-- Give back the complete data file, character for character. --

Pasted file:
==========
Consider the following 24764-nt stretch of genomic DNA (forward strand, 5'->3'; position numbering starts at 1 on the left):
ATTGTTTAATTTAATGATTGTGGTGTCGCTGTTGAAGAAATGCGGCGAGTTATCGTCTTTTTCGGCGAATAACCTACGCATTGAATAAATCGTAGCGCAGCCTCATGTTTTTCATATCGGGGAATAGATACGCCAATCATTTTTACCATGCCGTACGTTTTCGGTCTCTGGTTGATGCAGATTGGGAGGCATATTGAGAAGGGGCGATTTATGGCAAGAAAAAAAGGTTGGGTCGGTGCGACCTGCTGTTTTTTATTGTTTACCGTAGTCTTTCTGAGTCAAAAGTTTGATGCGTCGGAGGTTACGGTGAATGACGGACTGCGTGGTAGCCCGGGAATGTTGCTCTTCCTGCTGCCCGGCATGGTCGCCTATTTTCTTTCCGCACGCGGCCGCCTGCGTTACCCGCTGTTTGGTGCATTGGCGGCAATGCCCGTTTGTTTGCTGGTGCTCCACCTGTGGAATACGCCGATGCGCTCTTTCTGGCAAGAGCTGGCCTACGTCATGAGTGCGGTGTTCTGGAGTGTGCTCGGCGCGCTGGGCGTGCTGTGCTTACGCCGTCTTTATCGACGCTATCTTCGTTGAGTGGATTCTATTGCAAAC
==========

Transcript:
Consider the following 24764-nt stretch of genomic DNA (forward strand, 5'->3'; position numbering starts at 1 on the left):
ATTGTTTAATTTAATGATTGTGGTGTCGCTGTTGAAGAAATGCGGCGAGTTATCGTCTTTTTCGGCGAATAACCTACGCATTGAATAAATCGTAGCGCAGCCTCATGTTTTTCATATCGGGGAATAGATACGCCAATCATTTTTACCATGCCGTACGTTTTCGGTCTCTGGTTGATGCAGATTGGGAGGCATATTGAGAAGGGGCGATTTATGGCAAGAAAAAAAGGTTGGGTCGGTGCGACCTGCTGTTTTTTATTGTTTACCGTAGTCTTTCTGAGTCAAAAGTTTGATGCGTCGGAGGTTACGGTGAATGACGGACTGCGTGGTAGCCCGGGAATGTTGCTCTTCCTGCTGCCCGGCATGGTCGCCTATTTTCTTTCCGCACGCGGCCGCCTGCGTTACCCGCTGTTTGGTGCATTGGCGGCAATGCCCGTTTGTTTGCTGGTGCTCCACCTGTGGAATACGCCGATGCGCTCTTTCTGGCAAGAGCTGGCCTACGTCATGAGTGCGGTGTTCTGGAGTGTGCTCGGCGCGCTGGGCGTGCTGTGCTTACGCCGTCTTTATCGACGCTATCTTCGTTGAGTGGATTCTATTGCAAAC